The West African country’s crude production has been languishing at only two-thirds of its full capacity this year due to these factors along with its obligations under the OPEC+ production cuts.
And, with further fiscal and security uncertainties ahead, the outlook for the country’s oil sector is likely to come under pressure despite the implementation of some reforms, they added.
Nigeria has the capacity to produce around 2.2 million-2.3 million b/d of crude and condensate, but production has averaged around 1.64 million b/d so far in 2021, according to S&P Global Platts estimates.
In the last six months, many of its large oil fields especially those in the Niger Delta like Forcados, Bonny, Escravos, Brass River and Qua Iboe and some offshore fields like Bonga, Usan, EA, have been pumping much below their normal levels due to either technical or maintenance issues.
There has also been a rise in leakages at some of the country’s key pipeline networks. Some of these were because of an increase in pipeline sabotage while others are because of the country’s fragile and aging infrastructure, some of which need urgent rehabilitation work.
In April and May, there were shut-ins by some of the producers using the Nembe Creek Trunk Line to transport their production to Bonny Terminal, due to a couple of leakages on the line, according to an official from the Nigerian petroleum ministry.
“Maintenance repairs on the Trans Ramos Pipeline, leading to production shut-ins by producers using this pipeline, also affected Forcados terminal’s production,” the official said. “There was also maintenance at Bonga, as well as pipeline maintenance and repairs at Escravos, resulting in underperformance.”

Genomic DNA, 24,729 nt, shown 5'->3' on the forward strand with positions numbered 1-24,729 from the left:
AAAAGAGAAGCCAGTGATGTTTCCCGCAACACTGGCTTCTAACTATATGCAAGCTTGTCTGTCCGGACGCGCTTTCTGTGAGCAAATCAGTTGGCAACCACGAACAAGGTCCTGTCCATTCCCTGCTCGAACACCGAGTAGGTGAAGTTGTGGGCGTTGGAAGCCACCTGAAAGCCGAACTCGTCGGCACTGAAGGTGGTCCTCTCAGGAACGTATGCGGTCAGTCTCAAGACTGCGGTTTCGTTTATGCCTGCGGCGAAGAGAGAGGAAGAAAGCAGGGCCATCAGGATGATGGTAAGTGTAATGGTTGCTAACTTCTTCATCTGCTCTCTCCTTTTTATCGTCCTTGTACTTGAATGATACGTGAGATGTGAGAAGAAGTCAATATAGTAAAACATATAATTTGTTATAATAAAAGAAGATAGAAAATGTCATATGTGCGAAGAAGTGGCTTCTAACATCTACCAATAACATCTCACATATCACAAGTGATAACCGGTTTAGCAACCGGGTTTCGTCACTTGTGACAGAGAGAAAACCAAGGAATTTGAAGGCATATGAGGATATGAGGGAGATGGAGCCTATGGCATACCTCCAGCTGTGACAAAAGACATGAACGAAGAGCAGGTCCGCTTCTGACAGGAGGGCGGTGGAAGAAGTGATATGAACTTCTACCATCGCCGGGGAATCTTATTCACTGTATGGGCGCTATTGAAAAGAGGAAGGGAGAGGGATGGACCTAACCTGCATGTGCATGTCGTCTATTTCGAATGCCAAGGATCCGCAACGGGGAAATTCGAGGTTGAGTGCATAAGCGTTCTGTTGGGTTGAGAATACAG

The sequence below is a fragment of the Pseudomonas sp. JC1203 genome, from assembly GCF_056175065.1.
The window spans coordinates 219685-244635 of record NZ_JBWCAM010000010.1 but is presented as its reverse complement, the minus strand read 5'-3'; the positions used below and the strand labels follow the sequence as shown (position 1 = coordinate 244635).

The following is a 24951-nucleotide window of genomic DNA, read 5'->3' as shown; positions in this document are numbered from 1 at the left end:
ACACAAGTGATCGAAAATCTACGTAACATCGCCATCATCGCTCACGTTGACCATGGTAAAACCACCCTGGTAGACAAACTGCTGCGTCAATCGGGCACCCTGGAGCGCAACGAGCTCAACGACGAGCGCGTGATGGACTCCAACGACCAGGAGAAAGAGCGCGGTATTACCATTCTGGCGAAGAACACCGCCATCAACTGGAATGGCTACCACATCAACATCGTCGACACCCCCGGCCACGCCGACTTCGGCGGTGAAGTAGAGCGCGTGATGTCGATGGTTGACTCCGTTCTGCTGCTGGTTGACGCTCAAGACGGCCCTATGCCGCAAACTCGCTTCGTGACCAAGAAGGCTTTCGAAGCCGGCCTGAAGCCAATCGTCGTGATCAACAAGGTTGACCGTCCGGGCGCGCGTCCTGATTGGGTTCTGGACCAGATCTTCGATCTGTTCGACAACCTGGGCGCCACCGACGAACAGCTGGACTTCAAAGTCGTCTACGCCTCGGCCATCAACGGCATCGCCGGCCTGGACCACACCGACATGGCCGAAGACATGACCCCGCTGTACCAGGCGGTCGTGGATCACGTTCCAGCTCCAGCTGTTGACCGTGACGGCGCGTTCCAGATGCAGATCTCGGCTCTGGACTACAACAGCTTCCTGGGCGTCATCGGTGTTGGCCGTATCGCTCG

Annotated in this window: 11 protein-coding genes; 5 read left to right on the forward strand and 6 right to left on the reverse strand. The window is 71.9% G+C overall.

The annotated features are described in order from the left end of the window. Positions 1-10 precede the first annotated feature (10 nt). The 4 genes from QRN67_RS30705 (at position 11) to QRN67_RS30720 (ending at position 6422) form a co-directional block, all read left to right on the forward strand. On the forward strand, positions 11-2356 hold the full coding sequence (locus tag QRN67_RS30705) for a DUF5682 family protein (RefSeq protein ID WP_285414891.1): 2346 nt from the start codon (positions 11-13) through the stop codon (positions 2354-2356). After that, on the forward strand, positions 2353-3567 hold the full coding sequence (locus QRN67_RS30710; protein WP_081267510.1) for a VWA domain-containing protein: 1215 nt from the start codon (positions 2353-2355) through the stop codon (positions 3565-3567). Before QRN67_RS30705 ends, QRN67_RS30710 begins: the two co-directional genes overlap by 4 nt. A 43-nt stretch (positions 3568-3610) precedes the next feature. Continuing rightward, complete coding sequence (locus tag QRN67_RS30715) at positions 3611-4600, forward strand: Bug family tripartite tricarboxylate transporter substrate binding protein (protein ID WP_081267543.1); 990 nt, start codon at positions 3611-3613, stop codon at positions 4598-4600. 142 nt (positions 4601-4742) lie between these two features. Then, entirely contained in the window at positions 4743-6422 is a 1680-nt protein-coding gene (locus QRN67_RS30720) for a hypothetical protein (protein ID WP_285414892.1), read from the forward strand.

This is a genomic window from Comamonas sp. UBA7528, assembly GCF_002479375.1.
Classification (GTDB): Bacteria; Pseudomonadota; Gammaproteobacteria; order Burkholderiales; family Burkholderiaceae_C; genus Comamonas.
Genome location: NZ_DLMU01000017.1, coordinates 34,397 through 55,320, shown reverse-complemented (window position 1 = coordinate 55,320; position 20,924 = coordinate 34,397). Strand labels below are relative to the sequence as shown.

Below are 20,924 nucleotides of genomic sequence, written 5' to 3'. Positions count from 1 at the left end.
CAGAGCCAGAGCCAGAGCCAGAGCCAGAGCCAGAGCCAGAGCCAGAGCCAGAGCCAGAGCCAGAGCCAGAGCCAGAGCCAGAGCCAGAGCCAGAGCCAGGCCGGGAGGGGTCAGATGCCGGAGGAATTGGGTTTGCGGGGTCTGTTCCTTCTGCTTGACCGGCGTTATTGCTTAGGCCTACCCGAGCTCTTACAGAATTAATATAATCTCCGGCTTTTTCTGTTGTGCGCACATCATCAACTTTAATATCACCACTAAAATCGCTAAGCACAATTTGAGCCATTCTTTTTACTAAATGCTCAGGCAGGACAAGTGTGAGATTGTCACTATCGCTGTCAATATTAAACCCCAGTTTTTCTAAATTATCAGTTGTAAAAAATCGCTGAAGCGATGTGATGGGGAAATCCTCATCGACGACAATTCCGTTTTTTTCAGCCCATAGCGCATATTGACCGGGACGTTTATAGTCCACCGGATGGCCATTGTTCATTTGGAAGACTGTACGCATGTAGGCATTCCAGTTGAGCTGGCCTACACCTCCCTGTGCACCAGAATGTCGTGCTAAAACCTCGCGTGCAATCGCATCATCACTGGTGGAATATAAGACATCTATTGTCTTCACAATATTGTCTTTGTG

Qua Iboe output took a hit in December due to an issue at its terminal, which led to a one-month halt in its crude loadings. While the EA oil field is currently undergoing maintenance work at its offshore terminal, sources added.
Security, fiscal risks
The country’s production growth is also threatened by fiscal stress and the lack of regulatory reforms.
The rise of kidnappings and other security threats in the oil-producing south are also expected to deter investment.
S&P Global Analytics revised down its crude supply forecast for the second half of 2021 by around 130,000 b/d to 1.8 million b/d.
Nigerian crude loadings have been “showing consistently lower volumes on recent pipeline issues,” and with “violence rising in the southeast” of the country, downside risks are growing,
Africa’s largest oil producer is just starting to take steps to sweeten its relations with international oil companies in a bid to stem its recent output decline.
State-owned Nigerian National Petroleum Corporation recently signed a deal with its partners in the deepwater oil block OML 118, clearing the path to a major expansion of the country’s Bonga oil and gas field.
But international oil companies are urging the government to urgently pass the landmark energy legislation — the Petroleum Industry Bill — into law, which would send a strong signal to investors of more predictability.
The PIB is expected to be passed by parliament sometime in H2 2021, government sources said.
This key legislation, which is meant to completely overhaul the Nigerian oil industry and provide new fiscal incentives to producers, has been in the works for more than a decade.
Under the latest OPEC+ deal, Nigeria has been allowed to increase crude production to 1.535 million b/d and 1.554 million b/d in May and June, respectively. For July, its quota will rise to 1.579 million b/d.